Saturday, February 11, 2012

Topsy Turvey!

Here we are again..the Republican electorate simply cannot settle on any one candidate thus far...

After the debacle in South Carolina, Mitt Romney convincingly wins Florida (although loses many rural counties, a danger sign in some respects) and rolls as expected in Nevada.  The Mittster is back on track for a day.

However two days later, Rick Santorum wins a stunning trifecta in Colorado (where a Romney win was expected), Missouri (55% of the vote, alas no delegates as it was just a "beauty contest") and Minnesota (you betcha!) where Mitt end up third behind Ron Paul.  Mitt is back on his heals once again as he just can't close the deal with social conservatives who now appear to be flocking to the very culturally conservative (but probably unelectable) Santorum.

Oops, almost forgot about Newt.  His campaign is nearly out of money and he placed badly in the last four contests.  Does he have another resurrection?  We shall see.

At the end of the day the delegate count is what matters.  To win the GOP nomination a candidate must amass at least 1,144 delegates for a simple majority.  To date, this is where the delegate count stands (courtesy of the Washington Post: Feb. 11, 2012).

Mitt              112
Santorum       72
Newt              32
Paul                 9

Maine (24 del) is going to releasing its caucus results later today. On February 28 Michigan (30 del) and Arizona (29 del) are voting.  Michigan has proportional delegate allocation and Arizona is winner-take all.  On March 3 the Washington State Caucus (43 del) will occur.  And then ten states (438 delegates at stake) (including the Prof's home state of Massachusetts) are voting on March 6 aka Super Tuesday.

So...this race is still Romney's to lose.  He has more money and a much stronger organization than either Santorum of Newt.  But he keeps stumbling and literally can't go for more than 48 hours without a gaffe of some sort.  Mitt should win in the large state like NY and CA and accumulate many delegates in April. He will likely limp across the finish line at some point, but unless he cleans up his act will have a divided party to contend with (much to President Obama's advantage).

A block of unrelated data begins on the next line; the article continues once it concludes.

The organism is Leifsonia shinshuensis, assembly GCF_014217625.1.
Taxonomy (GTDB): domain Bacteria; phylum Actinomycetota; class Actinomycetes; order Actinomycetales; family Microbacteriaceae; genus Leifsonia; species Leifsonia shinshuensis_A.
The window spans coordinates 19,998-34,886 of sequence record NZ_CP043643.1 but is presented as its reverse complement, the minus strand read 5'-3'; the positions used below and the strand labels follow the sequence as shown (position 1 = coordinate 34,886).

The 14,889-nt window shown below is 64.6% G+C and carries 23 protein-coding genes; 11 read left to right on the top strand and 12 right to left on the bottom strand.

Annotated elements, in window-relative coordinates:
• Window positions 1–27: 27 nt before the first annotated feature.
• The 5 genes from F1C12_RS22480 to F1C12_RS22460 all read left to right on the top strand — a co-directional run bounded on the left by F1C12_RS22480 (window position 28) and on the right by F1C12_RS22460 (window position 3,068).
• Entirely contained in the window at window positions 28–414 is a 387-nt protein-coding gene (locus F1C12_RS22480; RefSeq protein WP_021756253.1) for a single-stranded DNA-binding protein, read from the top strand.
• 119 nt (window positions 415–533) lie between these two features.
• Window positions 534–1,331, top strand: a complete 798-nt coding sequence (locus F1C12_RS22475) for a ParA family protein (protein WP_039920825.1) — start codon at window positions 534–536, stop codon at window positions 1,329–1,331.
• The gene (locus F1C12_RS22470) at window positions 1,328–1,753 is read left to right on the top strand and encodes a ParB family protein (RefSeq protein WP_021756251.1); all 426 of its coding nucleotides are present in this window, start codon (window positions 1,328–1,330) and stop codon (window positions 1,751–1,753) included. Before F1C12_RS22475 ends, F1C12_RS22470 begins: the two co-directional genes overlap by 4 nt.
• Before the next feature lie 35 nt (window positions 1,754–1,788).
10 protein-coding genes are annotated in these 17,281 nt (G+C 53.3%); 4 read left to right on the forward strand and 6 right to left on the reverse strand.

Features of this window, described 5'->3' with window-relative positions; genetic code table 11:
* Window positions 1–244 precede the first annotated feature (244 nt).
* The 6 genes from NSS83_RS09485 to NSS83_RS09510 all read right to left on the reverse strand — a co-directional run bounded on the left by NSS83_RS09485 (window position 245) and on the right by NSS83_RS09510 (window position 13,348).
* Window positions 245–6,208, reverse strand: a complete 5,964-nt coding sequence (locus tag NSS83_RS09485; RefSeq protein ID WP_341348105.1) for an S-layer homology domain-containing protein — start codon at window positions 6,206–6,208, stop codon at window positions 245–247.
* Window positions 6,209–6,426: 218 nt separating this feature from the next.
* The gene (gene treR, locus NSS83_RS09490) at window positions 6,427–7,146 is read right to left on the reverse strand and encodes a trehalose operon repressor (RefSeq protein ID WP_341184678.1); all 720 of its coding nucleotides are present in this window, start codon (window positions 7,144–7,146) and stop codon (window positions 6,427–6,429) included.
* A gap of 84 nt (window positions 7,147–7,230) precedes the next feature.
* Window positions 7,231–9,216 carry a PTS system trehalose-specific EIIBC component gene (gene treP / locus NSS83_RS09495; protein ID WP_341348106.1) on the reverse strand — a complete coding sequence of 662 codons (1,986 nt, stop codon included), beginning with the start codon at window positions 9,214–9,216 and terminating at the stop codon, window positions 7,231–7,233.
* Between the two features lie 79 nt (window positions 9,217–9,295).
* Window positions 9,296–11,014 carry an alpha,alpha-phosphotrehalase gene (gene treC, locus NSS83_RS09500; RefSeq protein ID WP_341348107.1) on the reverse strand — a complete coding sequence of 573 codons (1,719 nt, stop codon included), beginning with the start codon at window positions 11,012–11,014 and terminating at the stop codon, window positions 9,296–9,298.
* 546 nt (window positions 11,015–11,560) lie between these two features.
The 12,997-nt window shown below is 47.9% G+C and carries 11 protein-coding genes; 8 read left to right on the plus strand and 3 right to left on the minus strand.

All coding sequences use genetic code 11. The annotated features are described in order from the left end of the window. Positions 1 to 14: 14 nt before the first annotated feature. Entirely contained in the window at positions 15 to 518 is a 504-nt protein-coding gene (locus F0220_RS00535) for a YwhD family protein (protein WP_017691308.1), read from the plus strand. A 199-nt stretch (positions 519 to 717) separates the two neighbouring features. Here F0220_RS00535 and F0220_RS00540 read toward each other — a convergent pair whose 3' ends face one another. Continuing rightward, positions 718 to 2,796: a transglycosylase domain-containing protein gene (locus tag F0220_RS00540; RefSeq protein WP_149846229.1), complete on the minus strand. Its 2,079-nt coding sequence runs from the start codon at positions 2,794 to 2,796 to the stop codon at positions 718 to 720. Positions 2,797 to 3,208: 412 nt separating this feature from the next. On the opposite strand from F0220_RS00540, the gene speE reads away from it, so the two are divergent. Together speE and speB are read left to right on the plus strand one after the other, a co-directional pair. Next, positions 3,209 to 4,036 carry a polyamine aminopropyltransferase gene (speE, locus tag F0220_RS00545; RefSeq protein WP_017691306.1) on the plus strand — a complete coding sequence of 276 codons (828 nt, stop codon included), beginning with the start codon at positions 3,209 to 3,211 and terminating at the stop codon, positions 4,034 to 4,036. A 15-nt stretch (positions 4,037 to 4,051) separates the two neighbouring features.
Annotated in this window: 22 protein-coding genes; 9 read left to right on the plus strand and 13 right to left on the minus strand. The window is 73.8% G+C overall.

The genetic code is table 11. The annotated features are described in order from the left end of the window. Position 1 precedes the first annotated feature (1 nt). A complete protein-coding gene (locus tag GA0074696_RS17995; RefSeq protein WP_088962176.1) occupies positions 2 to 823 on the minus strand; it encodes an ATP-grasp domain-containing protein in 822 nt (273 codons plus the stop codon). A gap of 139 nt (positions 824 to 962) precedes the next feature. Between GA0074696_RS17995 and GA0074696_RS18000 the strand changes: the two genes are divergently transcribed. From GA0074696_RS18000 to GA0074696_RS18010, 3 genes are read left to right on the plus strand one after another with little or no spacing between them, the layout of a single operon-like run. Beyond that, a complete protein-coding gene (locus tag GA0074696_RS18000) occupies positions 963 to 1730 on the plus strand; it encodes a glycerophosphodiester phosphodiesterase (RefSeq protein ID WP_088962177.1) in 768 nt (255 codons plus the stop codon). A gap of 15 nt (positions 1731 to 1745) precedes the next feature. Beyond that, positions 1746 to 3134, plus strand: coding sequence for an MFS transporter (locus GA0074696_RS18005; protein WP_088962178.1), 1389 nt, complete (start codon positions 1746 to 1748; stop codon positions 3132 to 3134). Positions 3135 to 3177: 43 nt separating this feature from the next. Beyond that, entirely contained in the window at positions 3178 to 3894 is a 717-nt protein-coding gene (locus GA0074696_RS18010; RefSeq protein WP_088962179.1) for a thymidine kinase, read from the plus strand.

Santorum seems to have found new life and made a connection with social conservatives who make up a large block of voters especially in the Midwest and South where he may win if Newt continues to fade.  His problem is going to be a lack of appeal to moderate voters who don't go to primaries, but who will vote in November.  This issue with electability will be difficult for him to overcome.  But he has a chance, albeit a slight one to at least gain enough delegates to deny a majority to Mitt.

Newt has had a, terrible few weeks, but vows to stay in until the bitter end.  His hope now is to do well in states like the southern states that vote on Super Tuesday.  Too bad he failed to make the ballot in Virginia (thus conceding it to Romney).  Poor organization strikes yet again!

Ron Paul continues to excite young folks and will go to the convention with enough delegates to have some influence.  And may announce for 2016 while he is at it...

There is now a break until February 28 - in the next few weeks I will post about the general election and where things may stand come November.  Additionally, we will look at the likely reelection strategy of the President and watch closely as things evolve.


The Prof

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